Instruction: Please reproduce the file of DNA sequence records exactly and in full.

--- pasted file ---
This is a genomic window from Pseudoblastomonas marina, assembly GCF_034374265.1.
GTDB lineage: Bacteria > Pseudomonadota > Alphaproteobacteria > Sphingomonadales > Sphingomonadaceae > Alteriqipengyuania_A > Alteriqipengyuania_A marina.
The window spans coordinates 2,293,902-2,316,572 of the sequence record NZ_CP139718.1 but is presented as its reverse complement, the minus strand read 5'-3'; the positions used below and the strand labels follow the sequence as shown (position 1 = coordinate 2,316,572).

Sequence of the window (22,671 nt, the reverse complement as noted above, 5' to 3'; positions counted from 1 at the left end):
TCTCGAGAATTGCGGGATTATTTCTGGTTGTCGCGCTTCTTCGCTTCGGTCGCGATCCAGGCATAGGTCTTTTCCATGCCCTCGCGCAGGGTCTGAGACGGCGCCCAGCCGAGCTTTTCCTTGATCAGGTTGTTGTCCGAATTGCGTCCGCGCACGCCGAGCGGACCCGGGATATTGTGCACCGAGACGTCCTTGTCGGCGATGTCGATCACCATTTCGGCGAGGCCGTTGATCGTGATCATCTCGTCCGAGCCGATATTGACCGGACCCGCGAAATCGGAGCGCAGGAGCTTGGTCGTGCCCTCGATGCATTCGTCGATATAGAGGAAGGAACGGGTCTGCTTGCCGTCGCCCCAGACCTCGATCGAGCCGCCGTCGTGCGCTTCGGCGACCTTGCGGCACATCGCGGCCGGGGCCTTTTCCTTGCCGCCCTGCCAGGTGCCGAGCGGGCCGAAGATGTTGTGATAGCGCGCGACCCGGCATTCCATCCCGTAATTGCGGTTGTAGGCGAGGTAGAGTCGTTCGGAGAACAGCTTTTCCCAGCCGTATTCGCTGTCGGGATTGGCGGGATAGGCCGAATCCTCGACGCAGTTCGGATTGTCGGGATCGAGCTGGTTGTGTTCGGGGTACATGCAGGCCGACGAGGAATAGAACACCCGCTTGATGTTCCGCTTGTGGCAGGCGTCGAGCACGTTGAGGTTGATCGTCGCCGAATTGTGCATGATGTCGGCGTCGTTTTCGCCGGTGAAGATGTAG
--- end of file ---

This is a genomic window from Pseudoblastomonas marina, assembly GCF_034374265.1.
GTDB lineage: Bacteria > Pseudomonadota > Alphaproteobacteria > Sphingomonadales > Sphingomonadaceae > Alteriqipengyuania_A > Alteriqipengyuania_A marina.
The window spans coordinates 2,293,902-2,316,572 of the sequence record NZ_CP139718.1 but is presented as its reverse complement, the minus strand read 5'-3'; the positions used below and the strand labels follow the sequence as shown (position 1 = coordinate 2,316,572).

Sequence of the window (22,671 nt, the reverse complement as noted above, 5' to 3'; positions counted from 1 at the left end):
TCTCGAGAATTGCGGGATTATTTCTGGTTGTCGCGCTTCTTCGCTTCGGTCGCGATCCAGGCATAGGTCTTTTCCATGCCCTCGCGCAGGGTCTGAGACGGCGCCCAGCCGAGCTTTTCCTTGATCAGGTTGTTGTCCGAATTGCGTCCGCGCACGCCGAGCGGACCCGGGATATTGTGCACCGAGACGTCCTTGTCGGCGATGTCGATCACCATTTCGGCGAGGCCGTTGATCGTGATCATCTCGTCCGAGCCGATATTGACCGGACCCGCGAAATCGGAGCGCAGGAGCTTGGTCGTGCCCTCGATGCATTCGTCGATATAGAGGAAGGAACGGGTCTGCTTGCCGTCGCCCCAGACCTCGATCGAGCCGCCGTCGTGCGCTTCGGCGACCTTGCGGCACATCGCGGCCGGGGCCTTTTCCTTGCCGCCCTGCCAGGTGCCGAGCGGGCCGAAGATGTTGTGATAGCGCGCGACCCGGCATTCCATCCCGTAATTGCGGTTGTAGGCGAGGTAGAGTCGTTCGGAGAACAGCTTTTCCCAGCCGTATTCGCTGTCGGGATTGGCGGGATAGGCCGAATCCTCGACGCAGTTCGGATTGTCGGGATCGAGCTGGTTGTGTTCGGGGTACATGCAGGCCGACGAGGAATAGAACACCCGCTTGATGTTCCGCTTGTGGCAGGCGTCGAGCACGTTGAGGTTGATCGTCGCCGAATTGTGCATGATGTCGGCGTCGTTTTCGCCGGTGAAGATGTAG